POLICING AND CRIME BILL 2015-16 AND 2016-17
What is the Policing and Crime Bill?
The Policing and Crime Bill is a public bill presented to Parliament by the Government.
MPs considered the Bill at Report Stage on Tuesday 26 April. This was the first of two days of debate in the House of Commons.
What are the next steps?
MPs will debate the second day of the Report Stage followed by the Legislative Grand Committee and Third Reading on a date to be announced.
The House of Commons agreed a carry-over motion for this Bill on 7 March 2016. This means that consideration of the Bill will be resumed in the 2016-17 session.
The Bill was given a formal First and Second Reading (no debate) on Thursday 19 May to reintroduce it in the 2016-17 session of Parliament. The Bill will be restarted at the point it reached in the last session
Summary of the Policing and Crime Bill 2015-16 and 2016-17:
The Policing and Crime Bill is intended:-
– to make provision for collaboration between the emergency services;
– to make provision about the handling of police complaints and other matters relating to police conduct and to make further provision about the Independent Police Complaints Commission;
– to make provision for super-complaints about policing;
– to make provision for the investigation of concerns about policing raised by whistle-blowers;
– to make provision about police discipline;
– to make provision about police inspection;
– to make provision about the powers of police civilian staff and police volunteers;
– to remove the powers of the police to appoint traffic wardens;
– to enable provision to be made to alter police ranks;
– to make provision about the Police Federation; to make provision in connection with the replacement of the Association of Chief Police Officers with the National Police Chiefs’ Council;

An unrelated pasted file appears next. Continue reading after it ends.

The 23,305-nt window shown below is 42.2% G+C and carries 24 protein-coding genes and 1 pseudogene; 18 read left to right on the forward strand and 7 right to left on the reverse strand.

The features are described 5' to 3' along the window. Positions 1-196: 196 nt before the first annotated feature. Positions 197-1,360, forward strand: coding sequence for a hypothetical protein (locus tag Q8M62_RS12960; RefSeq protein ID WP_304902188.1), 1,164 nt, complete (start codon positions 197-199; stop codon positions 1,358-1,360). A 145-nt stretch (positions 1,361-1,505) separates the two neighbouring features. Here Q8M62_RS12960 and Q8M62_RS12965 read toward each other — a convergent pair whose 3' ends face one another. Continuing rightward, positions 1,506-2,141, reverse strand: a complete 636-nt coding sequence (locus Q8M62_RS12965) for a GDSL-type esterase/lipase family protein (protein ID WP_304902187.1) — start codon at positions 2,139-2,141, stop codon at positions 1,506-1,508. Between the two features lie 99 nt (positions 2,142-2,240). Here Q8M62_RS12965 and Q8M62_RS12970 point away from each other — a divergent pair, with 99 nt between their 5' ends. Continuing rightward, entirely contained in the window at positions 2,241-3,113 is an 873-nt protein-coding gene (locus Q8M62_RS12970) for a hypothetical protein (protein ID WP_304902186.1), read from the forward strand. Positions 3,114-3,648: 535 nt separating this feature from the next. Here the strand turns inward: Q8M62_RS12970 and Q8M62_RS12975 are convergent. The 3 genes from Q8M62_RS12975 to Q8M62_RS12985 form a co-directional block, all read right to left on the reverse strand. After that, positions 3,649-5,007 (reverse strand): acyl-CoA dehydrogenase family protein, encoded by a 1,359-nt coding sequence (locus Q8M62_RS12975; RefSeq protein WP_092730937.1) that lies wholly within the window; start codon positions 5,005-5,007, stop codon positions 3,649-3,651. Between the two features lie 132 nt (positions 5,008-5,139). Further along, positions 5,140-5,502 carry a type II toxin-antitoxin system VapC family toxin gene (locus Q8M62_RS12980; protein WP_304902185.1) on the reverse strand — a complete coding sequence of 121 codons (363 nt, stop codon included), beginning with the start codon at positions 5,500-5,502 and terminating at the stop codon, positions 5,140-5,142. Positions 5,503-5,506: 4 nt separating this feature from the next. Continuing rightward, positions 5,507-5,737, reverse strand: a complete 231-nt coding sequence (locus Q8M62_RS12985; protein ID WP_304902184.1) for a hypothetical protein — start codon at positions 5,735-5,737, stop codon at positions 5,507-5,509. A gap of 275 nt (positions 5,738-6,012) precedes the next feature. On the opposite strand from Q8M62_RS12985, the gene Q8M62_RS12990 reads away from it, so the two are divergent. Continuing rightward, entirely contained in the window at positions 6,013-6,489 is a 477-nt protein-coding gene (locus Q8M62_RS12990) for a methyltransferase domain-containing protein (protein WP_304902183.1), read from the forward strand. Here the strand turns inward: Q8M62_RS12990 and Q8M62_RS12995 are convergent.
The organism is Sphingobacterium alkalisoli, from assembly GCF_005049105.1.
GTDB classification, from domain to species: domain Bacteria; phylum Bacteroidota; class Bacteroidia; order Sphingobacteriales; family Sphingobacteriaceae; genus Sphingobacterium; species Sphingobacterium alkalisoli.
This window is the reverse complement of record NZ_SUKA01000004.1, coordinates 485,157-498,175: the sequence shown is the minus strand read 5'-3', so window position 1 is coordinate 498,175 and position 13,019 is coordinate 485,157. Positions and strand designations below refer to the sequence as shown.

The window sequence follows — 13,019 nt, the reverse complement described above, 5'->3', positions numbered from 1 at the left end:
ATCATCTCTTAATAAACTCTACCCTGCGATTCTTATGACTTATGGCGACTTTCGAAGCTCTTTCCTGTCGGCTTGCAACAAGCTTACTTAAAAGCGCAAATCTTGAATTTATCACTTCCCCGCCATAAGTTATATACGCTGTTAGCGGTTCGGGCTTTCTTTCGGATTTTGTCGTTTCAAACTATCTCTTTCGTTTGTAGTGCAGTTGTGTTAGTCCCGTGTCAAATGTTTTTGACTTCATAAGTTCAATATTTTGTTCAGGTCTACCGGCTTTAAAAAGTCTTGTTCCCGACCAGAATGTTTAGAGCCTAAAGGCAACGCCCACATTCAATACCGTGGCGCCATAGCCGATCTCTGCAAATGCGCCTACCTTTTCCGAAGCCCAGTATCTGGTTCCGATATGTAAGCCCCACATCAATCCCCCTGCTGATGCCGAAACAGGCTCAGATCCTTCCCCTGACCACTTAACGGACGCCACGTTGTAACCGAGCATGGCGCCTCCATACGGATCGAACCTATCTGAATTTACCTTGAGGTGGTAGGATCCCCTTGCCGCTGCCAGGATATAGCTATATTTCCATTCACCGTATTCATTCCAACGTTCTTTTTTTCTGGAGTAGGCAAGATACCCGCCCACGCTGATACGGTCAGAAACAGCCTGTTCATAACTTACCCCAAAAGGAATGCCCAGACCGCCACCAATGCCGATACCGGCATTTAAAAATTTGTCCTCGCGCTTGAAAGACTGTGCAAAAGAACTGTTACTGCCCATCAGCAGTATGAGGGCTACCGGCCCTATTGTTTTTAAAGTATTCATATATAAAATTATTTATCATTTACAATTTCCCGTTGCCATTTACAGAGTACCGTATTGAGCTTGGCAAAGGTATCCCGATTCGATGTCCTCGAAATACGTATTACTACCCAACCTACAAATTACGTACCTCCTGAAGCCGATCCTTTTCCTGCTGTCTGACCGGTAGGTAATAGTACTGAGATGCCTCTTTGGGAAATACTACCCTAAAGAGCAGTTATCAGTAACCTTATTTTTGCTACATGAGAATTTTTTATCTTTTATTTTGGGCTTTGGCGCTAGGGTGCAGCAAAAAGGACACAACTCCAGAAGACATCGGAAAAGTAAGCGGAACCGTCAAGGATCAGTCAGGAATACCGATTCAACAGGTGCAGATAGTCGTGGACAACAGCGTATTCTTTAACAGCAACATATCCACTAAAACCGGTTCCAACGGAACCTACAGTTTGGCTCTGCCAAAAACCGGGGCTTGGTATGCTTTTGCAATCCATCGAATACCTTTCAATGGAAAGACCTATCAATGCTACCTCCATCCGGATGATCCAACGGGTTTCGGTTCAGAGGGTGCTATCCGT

– to make provision about the system for bail after arrest but before charge;
– to make provision to enable greater use of modern technology at police stations;
– to make other amendments to the Police and Criminal Evidence Act 1984;
– to amend the powers of the police under the Mental Health Act 1983;
– to extend the powers of the police in relation to maritime enforcement;
– to make provision about deputy police and crime commissioners;
– to make provision to enable changes to the names of police areas; to make provision about the regulation of firearms;
– to make provision about the licensing of alcohol;
– to make provision about the implementation and enforcement of financial sanctions;
– to amend the Police Act 1996 to make further provision about police collaboration;
– to make provision about the powers of the National Crime Agency;
– to make provision for requiring arrested persons to provide details of nationality;
– to make provision for requiring defendants in criminal proceedings to provide details of nationality and other information;
– to make provision to combat the sexual exploitation of children;
and for connected purposes.
Tags: policing and crime bill